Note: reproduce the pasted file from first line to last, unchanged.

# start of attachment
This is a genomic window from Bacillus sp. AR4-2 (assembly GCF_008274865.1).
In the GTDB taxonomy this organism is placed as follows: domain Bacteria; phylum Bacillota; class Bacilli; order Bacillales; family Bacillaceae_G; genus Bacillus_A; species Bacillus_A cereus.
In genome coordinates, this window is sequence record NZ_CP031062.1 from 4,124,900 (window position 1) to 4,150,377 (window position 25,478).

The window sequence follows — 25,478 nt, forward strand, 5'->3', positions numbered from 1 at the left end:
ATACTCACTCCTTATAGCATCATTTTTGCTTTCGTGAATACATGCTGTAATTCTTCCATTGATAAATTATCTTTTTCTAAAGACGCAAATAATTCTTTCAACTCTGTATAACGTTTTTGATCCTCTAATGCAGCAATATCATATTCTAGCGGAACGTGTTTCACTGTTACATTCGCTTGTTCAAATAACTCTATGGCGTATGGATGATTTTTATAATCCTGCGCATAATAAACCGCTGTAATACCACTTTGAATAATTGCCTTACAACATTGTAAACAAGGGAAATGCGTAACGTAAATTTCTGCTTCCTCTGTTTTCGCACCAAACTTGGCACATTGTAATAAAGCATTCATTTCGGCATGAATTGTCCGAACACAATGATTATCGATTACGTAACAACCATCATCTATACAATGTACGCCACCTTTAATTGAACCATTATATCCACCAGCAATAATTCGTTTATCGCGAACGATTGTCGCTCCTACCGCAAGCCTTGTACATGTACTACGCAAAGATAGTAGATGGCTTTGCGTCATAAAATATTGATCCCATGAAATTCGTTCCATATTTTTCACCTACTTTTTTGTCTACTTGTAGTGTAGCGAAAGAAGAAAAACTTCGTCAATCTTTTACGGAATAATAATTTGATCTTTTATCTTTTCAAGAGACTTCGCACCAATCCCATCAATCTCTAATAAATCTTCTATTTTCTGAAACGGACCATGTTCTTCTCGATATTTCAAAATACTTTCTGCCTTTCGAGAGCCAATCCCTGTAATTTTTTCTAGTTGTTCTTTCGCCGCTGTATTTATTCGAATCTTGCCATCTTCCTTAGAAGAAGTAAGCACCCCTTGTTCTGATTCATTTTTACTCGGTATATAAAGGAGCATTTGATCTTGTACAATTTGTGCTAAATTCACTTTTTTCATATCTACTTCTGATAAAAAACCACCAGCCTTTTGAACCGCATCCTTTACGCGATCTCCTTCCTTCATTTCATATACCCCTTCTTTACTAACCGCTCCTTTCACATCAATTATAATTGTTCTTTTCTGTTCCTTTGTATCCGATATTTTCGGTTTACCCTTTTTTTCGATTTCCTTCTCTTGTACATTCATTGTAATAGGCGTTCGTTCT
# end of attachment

This is a genomic window from Bacillus sp. AR4-2 (assembly GCF_008274865.1).
In the GTDB taxonomy this organism is placed as follows: domain Bacteria; phylum Bacillota; class Bacilli; order Bacillales; family Bacillaceae_G; genus Bacillus_A; species Bacillus_A cereus.
In genome coordinates, this window is sequence record NZ_CP031062.1 from 4,124,900 (window position 1) to 4,150,377 (window position 25,478).

The window sequence follows — 25,478 nt, forward strand, 5'->3', positions numbered from 1 at the left end:
ATACTCACTCCTTATAGCATCATTTTTGCTTTCGTGAATACATGCTGTAATTCTTCCATTGATAAATTATCTTTTTCTAAAGACGCAAATAATTCTTTCAACTCTGTATAACGTTTTTGATCCTCTAATGCAGCAATATCATATTCTAGCGGAACGTGTTTCACTGTTACATTCGCTTGTTCAAATAACTCTATGGCGTATGGATGATTTTTATAATCCTGCGCATAATAAACCGCTGTAATACCACTTTGAATAATTGCCTTACAACATTGTAAACAAGGGAAATGCGTAACGTAAATTTCTGCTTCCTCTGTTTTCGCACCAAACTTGGCACATTGTAATAAAGCATTCATTTCGGCATGAATTGTCCGAACACAATGATTATCGATTACGTAACAACCATCATCTATACAATGTACGCCACCTTTAATTGAACCATTATATCCACCAGCAATAATTCGTTTATCGCGAACGATTGTCGCTCCTACCGCAAGCCTTGTACATGTACTACGCAAAGATAGTAGATGGCTTTGCGTCATAAAATATTGATCCCATGAAATTCGTTCCATATTTTTCACCTACTTTTTTGTCTACTTGTAGTGTAGCGAAAGAAGAAAAACTTCGTCAATCTTTTACGGAATAATAATTTGATCTTTTATCTTTTCAAGAGACTTCGCACCAATCCCATCAATCTCTAATAAATCTTCTATTTTCTGAAACGGACCATGTTCTTCTCGATATTTCAAAATACTTTCTGCCTTTCGAGAGCCAATCCCTGTAATTTTTTCTAGTTGTTCTTTCGCCGCTGTATTTATTCGAATCTTGCCATCTTCCTTAGAAGAAGTAAGCACCCCTTGTTCTGATTCATTTTTACTCGGTATATAAAGGAGCATTTGATCTTGTACAATTTGTGCTAAATTCACTTTTTTCATATCTACTTCTGATAAAAAACCACCAGCCTTTTGAACCGCATCCTTTACGCGATCTCCTTCCTTCATTTCATATACCCCTTCTTTACTAACCGCTCCTTTCACATCAATTATAATTGTTCTTTTCTGTTCCTTTGTATCCGATATTTTCGGTTTACCCTTTTTTTCGATTTCCTTCTCTTGTACATTCATTGTAATAGGCGTTCGTTCT